The CDs pass before me in a hazy procession of jewel cases. I listen to as many as I can and keep the ones I haven’t heard yet in hopeful piles. They talk among themselves when I’m not around or not paying attention – I fear they plot insurrection for my negligence.
Mark Lane’s Golden State of Mind, indie all the way, made absolutely no impression when I got it about a month ago, just another thin dude with an acoustic guitar – next!. But then I got a call about it from a publicist, and I can usually tell when I am getting the “this is my job” pitch and when the person is genuinely enthused – this seemed real.
Lane recorded, produced, arranged, sang and played most of the instruments himself, which typically leads to a lo-tech vibe, and which is either charming or just plain crappy. Golden State of Mind is way beyond “charming” into “quintessential recapitulation of much that is great about SoCal pop-rock” territory.
Lane, whose earliest musical memory is playing “Bennie and the Jets” ad nauseum at the local pizza parlor, formed the Hoodwinks with childhod friend Troy Van Leeuwen (A Perfect Circle, Queens of the Stone Age) right after high school, played around L.A. regularly and demoed fro Virgin, Elektra and Zoo before releasing Feel Too Good on their own in ’96.
As virtually all bands do, the Hoodwinks disbanded and Lane retreated into songwriting and developing himself as a multi-instrumentalist. Eventually Lane recorded four songs at musician-friend Jason Faulkner’s (Jellyfish and Air’s touring band) home studio, before building his own studio in his Echo Park home.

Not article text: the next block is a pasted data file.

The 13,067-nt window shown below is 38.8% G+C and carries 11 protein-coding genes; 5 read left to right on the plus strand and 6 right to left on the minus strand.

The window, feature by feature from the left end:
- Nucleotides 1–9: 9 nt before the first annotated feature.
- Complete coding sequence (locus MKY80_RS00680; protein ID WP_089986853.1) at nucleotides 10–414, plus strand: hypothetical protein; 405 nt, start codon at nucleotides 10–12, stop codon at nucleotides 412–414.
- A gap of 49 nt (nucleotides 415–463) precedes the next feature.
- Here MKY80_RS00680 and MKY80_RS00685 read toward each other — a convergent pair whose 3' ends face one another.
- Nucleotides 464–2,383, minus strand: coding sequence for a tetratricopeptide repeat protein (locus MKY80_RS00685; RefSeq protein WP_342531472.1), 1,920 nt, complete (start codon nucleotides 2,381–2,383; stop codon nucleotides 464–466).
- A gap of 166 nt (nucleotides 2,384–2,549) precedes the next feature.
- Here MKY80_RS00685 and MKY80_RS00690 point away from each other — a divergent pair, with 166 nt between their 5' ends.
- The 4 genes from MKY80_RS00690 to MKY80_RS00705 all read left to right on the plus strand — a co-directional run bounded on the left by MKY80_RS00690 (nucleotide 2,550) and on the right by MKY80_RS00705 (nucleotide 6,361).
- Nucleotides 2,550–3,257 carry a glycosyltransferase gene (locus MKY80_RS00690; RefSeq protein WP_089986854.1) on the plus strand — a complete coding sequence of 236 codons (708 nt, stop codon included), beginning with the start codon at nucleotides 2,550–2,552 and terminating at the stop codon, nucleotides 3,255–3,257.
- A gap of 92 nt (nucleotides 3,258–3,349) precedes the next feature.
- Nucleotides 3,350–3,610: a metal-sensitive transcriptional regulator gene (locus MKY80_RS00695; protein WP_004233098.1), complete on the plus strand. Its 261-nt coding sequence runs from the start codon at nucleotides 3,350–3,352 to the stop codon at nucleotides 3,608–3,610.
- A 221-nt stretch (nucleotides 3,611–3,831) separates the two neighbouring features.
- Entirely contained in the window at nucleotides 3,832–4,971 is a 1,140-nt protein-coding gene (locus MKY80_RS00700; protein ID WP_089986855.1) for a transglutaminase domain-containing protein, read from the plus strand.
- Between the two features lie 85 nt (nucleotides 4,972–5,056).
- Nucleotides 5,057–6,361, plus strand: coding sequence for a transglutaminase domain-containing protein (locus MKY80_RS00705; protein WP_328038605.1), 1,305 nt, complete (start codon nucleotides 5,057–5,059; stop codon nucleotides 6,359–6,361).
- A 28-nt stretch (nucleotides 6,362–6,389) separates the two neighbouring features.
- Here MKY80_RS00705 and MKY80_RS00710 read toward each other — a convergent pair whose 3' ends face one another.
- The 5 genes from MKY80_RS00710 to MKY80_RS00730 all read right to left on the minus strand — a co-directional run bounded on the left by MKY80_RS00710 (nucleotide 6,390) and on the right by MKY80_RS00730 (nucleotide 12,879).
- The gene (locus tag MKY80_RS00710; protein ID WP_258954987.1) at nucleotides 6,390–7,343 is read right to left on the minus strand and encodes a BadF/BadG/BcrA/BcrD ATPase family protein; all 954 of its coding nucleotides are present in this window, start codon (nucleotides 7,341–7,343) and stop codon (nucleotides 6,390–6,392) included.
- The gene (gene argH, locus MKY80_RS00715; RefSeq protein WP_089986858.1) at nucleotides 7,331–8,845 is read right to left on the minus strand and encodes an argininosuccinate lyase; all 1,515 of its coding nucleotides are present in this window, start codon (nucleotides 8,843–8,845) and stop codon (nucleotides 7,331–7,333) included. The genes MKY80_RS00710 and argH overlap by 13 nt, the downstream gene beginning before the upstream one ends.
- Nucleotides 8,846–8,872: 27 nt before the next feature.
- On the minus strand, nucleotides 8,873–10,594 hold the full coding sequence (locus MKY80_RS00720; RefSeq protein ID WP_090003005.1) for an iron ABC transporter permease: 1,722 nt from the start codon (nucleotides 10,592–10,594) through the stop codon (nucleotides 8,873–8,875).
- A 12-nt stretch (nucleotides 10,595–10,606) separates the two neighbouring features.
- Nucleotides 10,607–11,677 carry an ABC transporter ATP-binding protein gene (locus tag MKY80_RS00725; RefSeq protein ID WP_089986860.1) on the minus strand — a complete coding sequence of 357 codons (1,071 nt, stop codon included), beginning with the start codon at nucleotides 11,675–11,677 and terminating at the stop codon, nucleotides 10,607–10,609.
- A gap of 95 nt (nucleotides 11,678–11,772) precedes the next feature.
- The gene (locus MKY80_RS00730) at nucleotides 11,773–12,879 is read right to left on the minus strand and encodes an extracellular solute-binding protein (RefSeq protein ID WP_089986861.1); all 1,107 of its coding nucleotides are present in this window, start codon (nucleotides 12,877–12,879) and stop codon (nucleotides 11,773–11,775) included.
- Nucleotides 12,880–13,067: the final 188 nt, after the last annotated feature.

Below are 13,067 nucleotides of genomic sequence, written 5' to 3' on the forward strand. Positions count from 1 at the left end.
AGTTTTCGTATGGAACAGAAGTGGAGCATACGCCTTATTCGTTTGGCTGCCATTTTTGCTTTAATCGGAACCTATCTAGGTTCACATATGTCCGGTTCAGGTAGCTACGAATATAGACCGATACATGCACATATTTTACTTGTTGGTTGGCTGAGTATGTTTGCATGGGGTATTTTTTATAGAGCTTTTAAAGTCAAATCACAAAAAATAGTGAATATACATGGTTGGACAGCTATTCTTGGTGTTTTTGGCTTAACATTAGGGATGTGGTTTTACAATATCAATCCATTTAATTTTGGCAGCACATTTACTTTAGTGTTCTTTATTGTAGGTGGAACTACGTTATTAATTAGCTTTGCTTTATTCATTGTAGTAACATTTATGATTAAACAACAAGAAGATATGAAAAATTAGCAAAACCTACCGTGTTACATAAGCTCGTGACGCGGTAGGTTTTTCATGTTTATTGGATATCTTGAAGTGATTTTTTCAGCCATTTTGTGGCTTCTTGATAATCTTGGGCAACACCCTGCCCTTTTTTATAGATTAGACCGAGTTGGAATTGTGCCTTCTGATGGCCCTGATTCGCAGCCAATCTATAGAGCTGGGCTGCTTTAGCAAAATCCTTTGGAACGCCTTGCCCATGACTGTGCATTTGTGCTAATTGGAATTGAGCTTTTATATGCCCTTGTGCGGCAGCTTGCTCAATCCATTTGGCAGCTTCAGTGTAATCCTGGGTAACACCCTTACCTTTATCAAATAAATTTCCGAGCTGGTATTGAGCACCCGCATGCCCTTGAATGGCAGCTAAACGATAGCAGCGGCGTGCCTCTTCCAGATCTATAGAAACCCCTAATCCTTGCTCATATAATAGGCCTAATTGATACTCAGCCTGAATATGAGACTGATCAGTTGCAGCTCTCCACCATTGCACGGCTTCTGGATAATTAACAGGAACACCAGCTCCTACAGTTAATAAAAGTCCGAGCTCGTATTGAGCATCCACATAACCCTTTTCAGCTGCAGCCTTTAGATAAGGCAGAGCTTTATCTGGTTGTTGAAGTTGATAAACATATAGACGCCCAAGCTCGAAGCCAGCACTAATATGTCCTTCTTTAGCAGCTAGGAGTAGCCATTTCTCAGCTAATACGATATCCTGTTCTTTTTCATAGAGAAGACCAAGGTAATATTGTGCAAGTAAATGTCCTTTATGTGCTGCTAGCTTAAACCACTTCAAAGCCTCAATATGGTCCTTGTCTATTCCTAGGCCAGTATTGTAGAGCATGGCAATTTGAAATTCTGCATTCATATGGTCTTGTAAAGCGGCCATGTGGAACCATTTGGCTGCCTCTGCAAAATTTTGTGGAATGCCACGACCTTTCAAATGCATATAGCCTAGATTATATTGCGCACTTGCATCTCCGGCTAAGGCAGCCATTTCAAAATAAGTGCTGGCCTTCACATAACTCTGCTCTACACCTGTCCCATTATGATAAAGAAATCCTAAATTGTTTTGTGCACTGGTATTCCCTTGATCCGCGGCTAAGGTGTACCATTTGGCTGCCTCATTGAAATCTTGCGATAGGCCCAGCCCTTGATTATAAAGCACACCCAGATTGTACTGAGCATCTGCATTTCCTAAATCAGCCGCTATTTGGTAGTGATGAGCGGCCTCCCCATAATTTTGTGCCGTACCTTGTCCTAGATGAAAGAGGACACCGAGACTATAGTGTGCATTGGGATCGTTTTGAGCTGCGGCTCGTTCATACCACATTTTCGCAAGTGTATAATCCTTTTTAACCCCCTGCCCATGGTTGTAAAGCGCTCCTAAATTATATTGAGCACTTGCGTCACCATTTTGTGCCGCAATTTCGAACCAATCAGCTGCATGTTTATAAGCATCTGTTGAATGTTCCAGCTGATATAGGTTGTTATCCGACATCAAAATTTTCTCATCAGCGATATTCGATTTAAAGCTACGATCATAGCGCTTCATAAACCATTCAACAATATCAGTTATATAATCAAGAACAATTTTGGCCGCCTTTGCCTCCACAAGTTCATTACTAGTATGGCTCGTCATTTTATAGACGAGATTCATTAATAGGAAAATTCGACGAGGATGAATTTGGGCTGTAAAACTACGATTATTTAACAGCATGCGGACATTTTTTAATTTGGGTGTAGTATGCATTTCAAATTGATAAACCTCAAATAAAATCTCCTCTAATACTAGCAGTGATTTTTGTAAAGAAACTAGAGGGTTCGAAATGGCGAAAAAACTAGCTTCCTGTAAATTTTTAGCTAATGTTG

The result is brilliant. A solo strummed acoustic guitar opens “Girl With the Clouds” – here we go with the lo-fi – which then suddenly blooms into a pastel landscape of whirling Wurlitzer, chiming electric guitar, chipper background oohs and aahs, and a Lennon-esque vocal that finds the ideal balance between the poignant and whimsical halves of living for dreams.
“Drivin’ Braille” is another sharp melody and arrangement, of which Brian Wilson himself would be proud. “The One You Waited For” sounds like something sweet off an Andrew Gold album – orchestral pop-rock with verve and a slight edge.
“Name In Lights” is my favorite “I’m gonna be a star someday” song since the Raspberries “Overnight Sensation,” the dreams of “Girl With the Clouds” made real. Though the music is more bright pop-rock, there is real backbone behind Lane’s claims – you believe he has the perseverance to make it. By now the talent is a given.
On “50 years Too Late,” D.J. Bonebrake (X) and Chris Joyner (Soul Asylum) join Lane on vibes and accordion respectively for a restive stroll down an Old L.A. alley where Chuck Prophet meets Nick Cave at twilight, the edge in Lane’s voice nudges toward Everlast territory, absolutely exceptional. “Enough to Go Around” strolls with a firm backbeat and killer chorus through similar terrain, making note that even in SoCal abundance might be a zero-sum game. The title track is a sunny light to this shadow.
Once again I learn the hard way to take nothing for granted: listen to everything you can, you never know when you’ll find something as great as this.
If you’re in L.A., check Mark Lane out live at The Mint on November 22.
Unfortunately, Golden State of Mind is not available through Amazon, but you can pick it up through CD Baby here.